Record, vol. IX at 58-60. CPC first argues that these instructions should not have commented on the elements of an ADEA prima facie case.1 CPC notes, quite correctly, that the function of an ADEA prima facie case is to create a presumption that the employer discriminated. The employer can rebut this presumption, however, by proffering evidence tending to show that a legitimate, nondiscriminatory reason for the discharge existed. See Marshall v. Goodyear Tire, 554 F.2d 730, 736 (5th Cir. 1977). If the employer satisfies this burden, the plaintiff can succeed "either directly by persuading the court that a discriminatory reason more likely motivated the employer or indirectly by showing that the employer's proffered explanation is unworthy of credence." Texas Department of Community Affairs v. Burdine, 450 U.S. 248, 256, 101 S.Ct. 1089, 1095, 67 L.Ed.2d 207 (1981). The evidence in Haring's case justified instructing the jury that if it found that Haring proved both the elements of a prima facie case and the pretextual nature of the employer's explanation, he should prevail. See Loeb v. Textron, Inc., 600 F.2d 1003, 1016-1018 (1st Cir. 1979). It was, however, inappropriate, though not reversible error in this case, for the court to clutter up its charge with unnecessary legal terminology such as "prima facie case." A recitation of the elements would have sufficed and, further, would have minimized the possibility of confusion.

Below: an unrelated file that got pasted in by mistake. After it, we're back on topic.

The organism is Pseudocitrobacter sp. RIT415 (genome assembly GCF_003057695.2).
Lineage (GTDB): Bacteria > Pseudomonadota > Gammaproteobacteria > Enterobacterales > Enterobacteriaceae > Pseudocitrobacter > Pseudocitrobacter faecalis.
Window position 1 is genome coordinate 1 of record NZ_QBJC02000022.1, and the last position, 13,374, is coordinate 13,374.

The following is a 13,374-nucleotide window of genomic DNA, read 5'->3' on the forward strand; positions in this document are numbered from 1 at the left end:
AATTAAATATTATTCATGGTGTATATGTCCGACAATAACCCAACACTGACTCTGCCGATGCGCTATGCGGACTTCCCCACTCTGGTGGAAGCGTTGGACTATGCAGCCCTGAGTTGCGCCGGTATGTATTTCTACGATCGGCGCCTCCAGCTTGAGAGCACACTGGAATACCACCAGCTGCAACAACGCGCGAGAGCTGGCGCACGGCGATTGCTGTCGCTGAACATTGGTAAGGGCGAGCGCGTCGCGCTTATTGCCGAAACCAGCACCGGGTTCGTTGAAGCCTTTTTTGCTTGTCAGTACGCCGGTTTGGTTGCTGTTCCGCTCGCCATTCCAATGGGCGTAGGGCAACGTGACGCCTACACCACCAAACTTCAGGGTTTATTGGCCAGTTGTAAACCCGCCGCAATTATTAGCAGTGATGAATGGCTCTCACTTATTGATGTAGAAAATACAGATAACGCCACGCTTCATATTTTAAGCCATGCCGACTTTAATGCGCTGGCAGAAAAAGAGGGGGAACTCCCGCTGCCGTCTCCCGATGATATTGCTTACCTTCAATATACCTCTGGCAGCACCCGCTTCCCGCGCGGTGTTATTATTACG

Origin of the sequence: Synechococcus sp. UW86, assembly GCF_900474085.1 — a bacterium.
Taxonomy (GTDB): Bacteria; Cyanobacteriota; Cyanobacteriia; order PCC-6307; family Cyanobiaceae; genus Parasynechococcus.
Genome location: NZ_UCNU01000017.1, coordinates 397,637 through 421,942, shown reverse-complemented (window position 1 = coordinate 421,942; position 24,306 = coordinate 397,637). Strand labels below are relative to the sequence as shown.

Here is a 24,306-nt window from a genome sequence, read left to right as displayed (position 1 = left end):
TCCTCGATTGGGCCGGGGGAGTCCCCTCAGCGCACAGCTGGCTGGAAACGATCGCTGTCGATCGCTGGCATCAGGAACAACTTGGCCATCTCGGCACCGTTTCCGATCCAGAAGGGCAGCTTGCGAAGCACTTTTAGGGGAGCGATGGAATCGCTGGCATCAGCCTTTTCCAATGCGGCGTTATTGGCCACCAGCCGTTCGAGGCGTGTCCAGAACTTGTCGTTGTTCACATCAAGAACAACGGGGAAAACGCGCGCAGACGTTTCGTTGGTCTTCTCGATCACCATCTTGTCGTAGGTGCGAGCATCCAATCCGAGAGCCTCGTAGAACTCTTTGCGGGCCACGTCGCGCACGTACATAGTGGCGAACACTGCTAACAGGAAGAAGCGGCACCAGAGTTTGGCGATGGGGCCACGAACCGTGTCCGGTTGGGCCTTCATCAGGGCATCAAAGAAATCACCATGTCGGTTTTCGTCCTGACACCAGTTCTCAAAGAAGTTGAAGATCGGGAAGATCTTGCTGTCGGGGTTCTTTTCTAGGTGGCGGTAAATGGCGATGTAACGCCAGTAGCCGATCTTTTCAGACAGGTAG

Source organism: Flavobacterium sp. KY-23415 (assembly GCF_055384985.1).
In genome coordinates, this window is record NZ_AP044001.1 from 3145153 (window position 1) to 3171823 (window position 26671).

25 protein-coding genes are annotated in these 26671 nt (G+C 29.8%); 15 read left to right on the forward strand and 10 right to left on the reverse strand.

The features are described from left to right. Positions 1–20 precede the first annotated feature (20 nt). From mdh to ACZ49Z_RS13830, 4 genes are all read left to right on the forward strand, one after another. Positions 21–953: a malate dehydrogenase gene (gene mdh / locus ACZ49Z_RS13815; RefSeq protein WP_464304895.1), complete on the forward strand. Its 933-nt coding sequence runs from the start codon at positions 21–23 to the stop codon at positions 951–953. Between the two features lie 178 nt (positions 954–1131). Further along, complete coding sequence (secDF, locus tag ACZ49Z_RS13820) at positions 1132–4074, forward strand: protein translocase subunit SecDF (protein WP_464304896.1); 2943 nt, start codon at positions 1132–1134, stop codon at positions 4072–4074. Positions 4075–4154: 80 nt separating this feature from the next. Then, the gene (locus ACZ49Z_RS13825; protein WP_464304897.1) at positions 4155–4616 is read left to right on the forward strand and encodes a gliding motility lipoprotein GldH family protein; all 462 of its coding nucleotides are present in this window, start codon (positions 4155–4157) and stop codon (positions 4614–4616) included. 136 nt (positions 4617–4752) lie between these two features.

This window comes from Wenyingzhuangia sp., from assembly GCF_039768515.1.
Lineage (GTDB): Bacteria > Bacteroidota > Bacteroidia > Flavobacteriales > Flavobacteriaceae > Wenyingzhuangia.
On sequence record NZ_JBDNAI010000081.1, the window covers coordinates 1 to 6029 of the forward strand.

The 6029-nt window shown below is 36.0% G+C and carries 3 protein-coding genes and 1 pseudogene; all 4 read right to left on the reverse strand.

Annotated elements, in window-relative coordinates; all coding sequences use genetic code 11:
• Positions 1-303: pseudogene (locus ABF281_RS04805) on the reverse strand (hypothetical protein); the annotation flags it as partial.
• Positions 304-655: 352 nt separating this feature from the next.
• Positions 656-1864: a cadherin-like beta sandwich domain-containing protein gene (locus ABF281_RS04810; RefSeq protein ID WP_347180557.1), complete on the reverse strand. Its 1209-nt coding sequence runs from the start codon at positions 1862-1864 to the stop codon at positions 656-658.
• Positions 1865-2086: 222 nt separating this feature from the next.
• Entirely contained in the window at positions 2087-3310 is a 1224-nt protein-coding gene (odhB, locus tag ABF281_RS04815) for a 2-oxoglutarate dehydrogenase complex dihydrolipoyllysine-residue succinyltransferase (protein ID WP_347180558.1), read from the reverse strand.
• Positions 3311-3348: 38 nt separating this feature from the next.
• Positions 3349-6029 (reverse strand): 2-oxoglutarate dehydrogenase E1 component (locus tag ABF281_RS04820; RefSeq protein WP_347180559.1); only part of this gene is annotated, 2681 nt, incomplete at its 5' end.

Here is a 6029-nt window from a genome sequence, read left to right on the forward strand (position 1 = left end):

CPC next argues that the court erred in instructing the jury that one prima facie element was plaintiff's replacement with "a person outside the protected age group." CPC argues that while this formulation is sufficient in charges of discriminatory hiring, in a discharge case the plaintiff must prove both that the defendant sought to replace him with a younger person and in fact did so. Our cases have consistently held, however, that simple proof of replacement with a person outside of the protected age group satisfies this prong of a prima facie case under the ADEA. See, e. g., Harpring v. Continental Oil Co., 628 F.2d 406, 408 (5th Cir. 1980).
CPC next contends that the instructions improperly saddled it with a burden of persuading the jury that it discharged Haring for nondiscriminatory reasons. CPC is correct that if a plaintiff proves his prima facie case, the defendant is only required to
clearly set forth, through the introduction of admissible evidence, the reasons for the plaintiff's rejection. The explanation provided must be legally sufficient to justify a judgment for the defendant. If the defendant carries this burden of production, the presumption raised by the prima facie case is rebutted, and the factual inquiry proceeds to a new level of specificity....
The plaintiff retains the burden of persuasion.